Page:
It may be something of a misnomer to call the 2012 Atlanta Braves underrated. At 60-45, the Braves are tied for the fifth best record in all of baseball, and are consistently ranked between five and 10 in most official Power Rankings. It's clear that most pundits expect the Braves to continue winning and compete for one of five available playoff spots. What is not clear, however, is that anyone is giving them much of a shot—even as a dark horse—to go all the way and win their first World Series since 1995.
There are several reasons why the Braves may be overlooked compared to some of the other playoff contenders, some more salient than others. Of course, the Braves have just as good of a shot—if not a better one—as anyone else in the field, which makes them the biggest sleeper pick to win it all in October.
One reason the Braves may not be a popular pick to go all the way is their abysmal history in the playoffs. Sure, they have been one of the most successful regular season teams in the past two decades, ringing up a .579 winning percentage since their run of success began in 1991 (in the same time span, the Yankees are .582), complete with six 100-win seasons and 14 (consecutive) division wins. Riding their regular season success to 15 playoff appearances in 20 years, the Braves have won the World Series only once, lost it four times, and been knocked out in the first round seven times. Since 2000, the Braves have made the playoffs seven times, and only made it past the first round once—taking just one game from the Diamondbacks in the 2001 NLCS. The Braves' playoff struggles make it hard to pick them to play deep into October, no matter how great they seem to be playing in the regular season.
But any Braves fan who has been watching this year will tell you that this is a much different squad than the one that took the field in the early 2000s. Gone is the hubris that comes with being part of a decade-long division-winning tradition. Long gone is the untouchable trio of Maddux, Glavine, and Smoltz. In their place is a crew of scrappy, young, talented hitters and pitchers who are looking to define their own legacy in Braves history. You can see their energy on the field, and you can feel their desire to make everyone forget what happened last September.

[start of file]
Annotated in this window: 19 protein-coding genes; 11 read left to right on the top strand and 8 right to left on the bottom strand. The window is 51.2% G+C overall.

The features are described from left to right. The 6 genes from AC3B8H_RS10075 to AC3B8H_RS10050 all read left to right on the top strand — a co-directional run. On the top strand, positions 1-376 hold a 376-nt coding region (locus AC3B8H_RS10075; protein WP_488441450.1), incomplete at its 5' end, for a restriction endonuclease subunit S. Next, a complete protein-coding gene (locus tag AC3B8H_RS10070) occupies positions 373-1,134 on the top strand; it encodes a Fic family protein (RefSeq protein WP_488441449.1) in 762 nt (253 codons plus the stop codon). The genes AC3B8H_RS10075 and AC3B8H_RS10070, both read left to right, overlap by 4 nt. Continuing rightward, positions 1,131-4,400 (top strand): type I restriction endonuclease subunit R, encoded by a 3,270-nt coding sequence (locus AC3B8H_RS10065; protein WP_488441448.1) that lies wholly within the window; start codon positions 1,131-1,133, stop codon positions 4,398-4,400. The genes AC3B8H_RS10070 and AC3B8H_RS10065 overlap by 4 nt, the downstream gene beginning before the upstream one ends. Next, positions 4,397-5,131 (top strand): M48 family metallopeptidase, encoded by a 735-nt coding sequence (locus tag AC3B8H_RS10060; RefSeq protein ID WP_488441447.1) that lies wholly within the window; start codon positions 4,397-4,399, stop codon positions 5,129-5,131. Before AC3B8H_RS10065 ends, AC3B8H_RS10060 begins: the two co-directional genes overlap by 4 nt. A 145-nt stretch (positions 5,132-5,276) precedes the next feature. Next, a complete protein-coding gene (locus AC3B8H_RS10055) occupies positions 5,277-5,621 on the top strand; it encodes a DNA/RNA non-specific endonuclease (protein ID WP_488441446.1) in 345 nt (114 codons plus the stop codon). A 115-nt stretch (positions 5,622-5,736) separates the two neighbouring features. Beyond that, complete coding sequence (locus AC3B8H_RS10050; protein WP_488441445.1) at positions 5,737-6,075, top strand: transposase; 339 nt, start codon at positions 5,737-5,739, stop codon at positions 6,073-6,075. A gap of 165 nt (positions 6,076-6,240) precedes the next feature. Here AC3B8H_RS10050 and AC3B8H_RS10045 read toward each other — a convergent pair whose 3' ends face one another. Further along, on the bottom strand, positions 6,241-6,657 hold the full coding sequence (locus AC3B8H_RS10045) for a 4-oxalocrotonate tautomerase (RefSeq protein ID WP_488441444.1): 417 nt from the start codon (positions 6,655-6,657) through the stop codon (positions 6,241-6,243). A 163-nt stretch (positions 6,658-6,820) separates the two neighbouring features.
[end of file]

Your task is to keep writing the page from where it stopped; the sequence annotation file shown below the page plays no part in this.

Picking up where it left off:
Speaking of last year, the historic meltdown may be another reason experts are reluctant to pick the Braves for a playoff run. No matter how well they play in August, it won't erase the memories of bullpen futility and anemic hitting that opened the door for an incredible postseason run by the St. Louis Cardinals. But in Fredi Gonzalez' second year as the Braves' manager, he has greatly improved his bullpen management. In 2011, an absurd innings load on their trio of ace relievers (lovingly dubbed O'Ventrel) made them severely ineffective in September—one major reason for their collapse. This year, they are on pace to throw a combined 50 fewer innings, with the excellent Kris Medlen and Cristhian Martinez helping to pick up the slack.
Putting aside history, however, there are still issues with this year's squad that have pundits concerned. Chief among these issues is their relatively poor record against potential playoff opponents thus far this season. The Braves have compiled a 18-19 record against the Nationals, Reds, Pirates, Cardinals, Giants, Dodgers and Diamondbacks this season, and did not fare particularly well during their brutal interleague schedule, going 8-10 against the Rays, Blue Jays, Orioles, Yankees and Red Sox. Comparatively, the Nationals are 26-21 against teams in the playoff hunt (including their interleague games).